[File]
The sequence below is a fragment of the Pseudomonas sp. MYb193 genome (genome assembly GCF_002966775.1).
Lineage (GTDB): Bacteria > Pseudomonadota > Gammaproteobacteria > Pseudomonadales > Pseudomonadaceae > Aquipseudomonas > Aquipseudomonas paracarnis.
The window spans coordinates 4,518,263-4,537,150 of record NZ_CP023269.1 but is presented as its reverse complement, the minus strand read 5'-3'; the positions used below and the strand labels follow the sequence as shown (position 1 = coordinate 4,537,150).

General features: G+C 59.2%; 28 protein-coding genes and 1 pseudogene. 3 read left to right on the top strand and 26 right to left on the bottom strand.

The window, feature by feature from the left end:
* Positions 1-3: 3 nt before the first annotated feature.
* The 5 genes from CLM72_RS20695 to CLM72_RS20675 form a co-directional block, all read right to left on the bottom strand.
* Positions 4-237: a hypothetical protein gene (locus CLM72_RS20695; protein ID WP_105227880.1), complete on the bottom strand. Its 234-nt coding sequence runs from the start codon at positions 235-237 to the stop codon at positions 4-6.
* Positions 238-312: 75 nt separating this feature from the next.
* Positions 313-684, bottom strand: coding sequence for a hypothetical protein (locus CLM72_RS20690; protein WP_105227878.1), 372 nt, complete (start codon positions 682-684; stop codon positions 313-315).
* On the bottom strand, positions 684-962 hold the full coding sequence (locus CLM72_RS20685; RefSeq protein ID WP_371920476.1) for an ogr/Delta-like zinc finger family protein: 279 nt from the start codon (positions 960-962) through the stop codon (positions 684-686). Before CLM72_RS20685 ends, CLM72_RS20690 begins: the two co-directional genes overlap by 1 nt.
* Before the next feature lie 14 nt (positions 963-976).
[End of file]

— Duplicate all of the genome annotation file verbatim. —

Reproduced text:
The sequence below is a fragment of the Pseudomonas sp. MYb193 genome (genome assembly GCF_002966775.1).
Lineage (GTDB): Bacteria > Pseudomonadota > Gammaproteobacteria > Pseudomonadales > Pseudomonadaceae > Aquipseudomonas > Aquipseudomonas paracarnis.
The window spans coordinates 4,518,263-4,537,150 of record NZ_CP023269.1 but is presented as its reverse complement, the minus strand read 5'-3'; the positions used below and the strand labels follow the sequence as shown (position 1 = coordinate 4,537,150).

General features: G+C 59.2%; 28 protein-coding genes and 1 pseudogene. 3 read left to right on the top strand and 26 right to left on the bottom strand.

The window, feature by feature from the left end:
* Positions 1-3: 3 nt before the first annotated feature.
* The 5 genes from CLM72_RS20695 to CLM72_RS20675 form a co-directional block, all read right to left on the bottom strand.
* Positions 4-237: a hypothetical protein gene (locus CLM72_RS20695; protein ID WP_105227880.1), complete on the bottom strand. Its 234-nt coding sequence runs from the start codon at positions 235-237 to the stop codon at positions 4-6.
* Positions 238-312: 75 nt separating this feature from the next.
* Positions 313-684, bottom strand: coding sequence for a hypothetical protein (locus CLM72_RS20690; protein WP_105227878.1), 372 nt, complete (start codon positions 682-684; stop codon positions 313-315).
* On the bottom strand, positions 684-962 hold the full coding sequence (locus CLM72_RS20685; RefSeq protein ID WP_371920476.1) for an ogr/Delta-like zinc finger family protein: 279 nt from the start codon (positions 960-962) through the stop codon (positions 684-686). Before CLM72_RS20685 ends, CLM72_RS20690 begins: the two co-directional genes overlap by 1 nt.
* Before the next feature lie 14 nt (positions 963-976).